Two additional characters pop up; Todd and Stuart, two clients who bid on the right to kill these girls. This is a useless storyline which was meant to add to the mythos of Elite Hunting (the evil company that owns the Hostel). I was fascinated in how people became involved with such a group but its nothing more than having a lot of money and stumbling across the company by accident. The two men have such opposing personalities that if you can't figure out the twist coming involving them you'll probably one day find yourself in a dungeon.

As the sex was toned down the violence was ramped up and is far more savage and sadistic. This is what I had expected the original to be like and yet this was awful. As the characters meant nothing to me their death scenes were nothing more than…torture porn. I hate that term but it's the best way to describe this. One scene has a character appear out of nowhere and take a bath in the blood of her victim; it's bizarre and goes on for far too long. The kids from the bubblegum gang return only to have the head of Elite Hunting execute one of them for reasons I'm still not sure about. Finally we have a graphic depiction of a penis getting severed in a scene that causes the film to lose all reason and logic and raises my distaste for this crap.

In America they tried to sell this film on it having one of the most shocking endings of all time (downplayed here in the UK). I have to say I agree with that statement as it is so shockingly bad I was waiting for it to turn out to be a dream sequence but alas no.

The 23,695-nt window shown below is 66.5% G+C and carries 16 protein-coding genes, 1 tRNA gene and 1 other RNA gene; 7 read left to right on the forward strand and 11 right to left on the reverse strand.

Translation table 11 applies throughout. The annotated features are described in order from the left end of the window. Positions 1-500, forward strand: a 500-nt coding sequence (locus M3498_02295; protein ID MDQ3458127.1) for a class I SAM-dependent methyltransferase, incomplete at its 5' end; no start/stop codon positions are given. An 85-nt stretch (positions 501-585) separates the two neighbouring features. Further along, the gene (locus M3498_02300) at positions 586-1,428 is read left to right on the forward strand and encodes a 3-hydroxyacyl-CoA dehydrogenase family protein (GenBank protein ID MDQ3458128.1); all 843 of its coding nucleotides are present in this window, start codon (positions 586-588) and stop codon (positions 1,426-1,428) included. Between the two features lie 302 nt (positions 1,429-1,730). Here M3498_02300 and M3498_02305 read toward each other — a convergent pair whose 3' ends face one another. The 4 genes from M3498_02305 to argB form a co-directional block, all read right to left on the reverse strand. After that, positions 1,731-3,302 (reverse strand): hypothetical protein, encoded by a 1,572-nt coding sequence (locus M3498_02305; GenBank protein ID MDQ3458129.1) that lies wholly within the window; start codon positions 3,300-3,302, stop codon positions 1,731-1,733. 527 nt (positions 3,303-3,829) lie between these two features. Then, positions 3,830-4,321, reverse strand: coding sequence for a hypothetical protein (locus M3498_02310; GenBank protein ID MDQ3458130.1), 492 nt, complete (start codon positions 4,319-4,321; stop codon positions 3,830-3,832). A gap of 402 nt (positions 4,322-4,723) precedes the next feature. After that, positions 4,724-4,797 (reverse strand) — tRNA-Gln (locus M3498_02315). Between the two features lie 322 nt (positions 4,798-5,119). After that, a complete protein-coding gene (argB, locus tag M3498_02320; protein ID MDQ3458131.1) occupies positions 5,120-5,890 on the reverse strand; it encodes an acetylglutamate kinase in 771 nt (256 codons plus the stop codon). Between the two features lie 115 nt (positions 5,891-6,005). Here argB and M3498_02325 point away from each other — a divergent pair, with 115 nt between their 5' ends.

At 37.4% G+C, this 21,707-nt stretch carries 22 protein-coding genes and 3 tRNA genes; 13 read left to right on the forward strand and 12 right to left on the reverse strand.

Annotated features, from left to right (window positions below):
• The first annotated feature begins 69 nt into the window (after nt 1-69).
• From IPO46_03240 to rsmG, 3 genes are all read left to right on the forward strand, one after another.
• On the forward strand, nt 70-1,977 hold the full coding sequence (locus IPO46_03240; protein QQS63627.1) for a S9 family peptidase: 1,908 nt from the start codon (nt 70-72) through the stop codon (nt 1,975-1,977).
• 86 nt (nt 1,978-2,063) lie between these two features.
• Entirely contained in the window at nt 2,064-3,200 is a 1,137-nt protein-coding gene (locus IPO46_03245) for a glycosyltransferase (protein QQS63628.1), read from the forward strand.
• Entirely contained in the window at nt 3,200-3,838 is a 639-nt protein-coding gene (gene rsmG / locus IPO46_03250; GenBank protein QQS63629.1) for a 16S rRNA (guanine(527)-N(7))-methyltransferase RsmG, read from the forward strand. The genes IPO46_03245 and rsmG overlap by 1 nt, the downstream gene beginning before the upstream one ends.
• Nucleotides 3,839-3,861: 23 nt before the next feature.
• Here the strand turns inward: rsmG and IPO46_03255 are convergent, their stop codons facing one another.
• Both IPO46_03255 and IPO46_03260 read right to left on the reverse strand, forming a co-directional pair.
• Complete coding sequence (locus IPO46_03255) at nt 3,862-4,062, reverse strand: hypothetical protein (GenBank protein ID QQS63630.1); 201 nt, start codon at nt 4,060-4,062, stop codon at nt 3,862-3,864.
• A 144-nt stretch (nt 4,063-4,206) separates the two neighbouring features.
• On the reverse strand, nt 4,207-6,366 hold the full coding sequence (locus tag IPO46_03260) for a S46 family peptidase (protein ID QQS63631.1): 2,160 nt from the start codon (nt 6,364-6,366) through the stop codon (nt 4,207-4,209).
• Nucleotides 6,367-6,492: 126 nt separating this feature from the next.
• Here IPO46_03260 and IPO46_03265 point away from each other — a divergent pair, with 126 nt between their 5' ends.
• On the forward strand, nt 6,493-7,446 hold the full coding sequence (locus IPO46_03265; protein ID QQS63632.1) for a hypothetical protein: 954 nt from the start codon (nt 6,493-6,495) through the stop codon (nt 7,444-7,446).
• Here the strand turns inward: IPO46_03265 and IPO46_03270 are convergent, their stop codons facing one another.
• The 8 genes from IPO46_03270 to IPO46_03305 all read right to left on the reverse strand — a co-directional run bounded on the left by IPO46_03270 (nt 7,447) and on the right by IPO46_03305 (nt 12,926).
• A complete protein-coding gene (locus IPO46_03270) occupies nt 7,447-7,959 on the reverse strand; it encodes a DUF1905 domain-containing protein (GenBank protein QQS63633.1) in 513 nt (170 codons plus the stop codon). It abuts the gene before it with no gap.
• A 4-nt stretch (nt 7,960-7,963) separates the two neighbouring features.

SPOILERS BEGIN. The film ends with Beth taking on the Elite hunting company and trying to save her friends. She is too late but manages to get the upper hand on their killers. Before she can kill them the room is stormed by guards and the head of the company.

As Beth is from a rich family she agrees to pay any sum so that she can take her revenge. Following this she finds the life model that sent her to the Hostel and decapitates her. This is ridiculous, not only does this girl join Elite Hunting but it's suggested that she takes pleasure in killing people. At this point it's no longer about vengeance for her fallen friends as she becomes one of the villains. We are meant to accept this because she doesn't like people calling her the C-word, I don't buy it. SPOILERS END.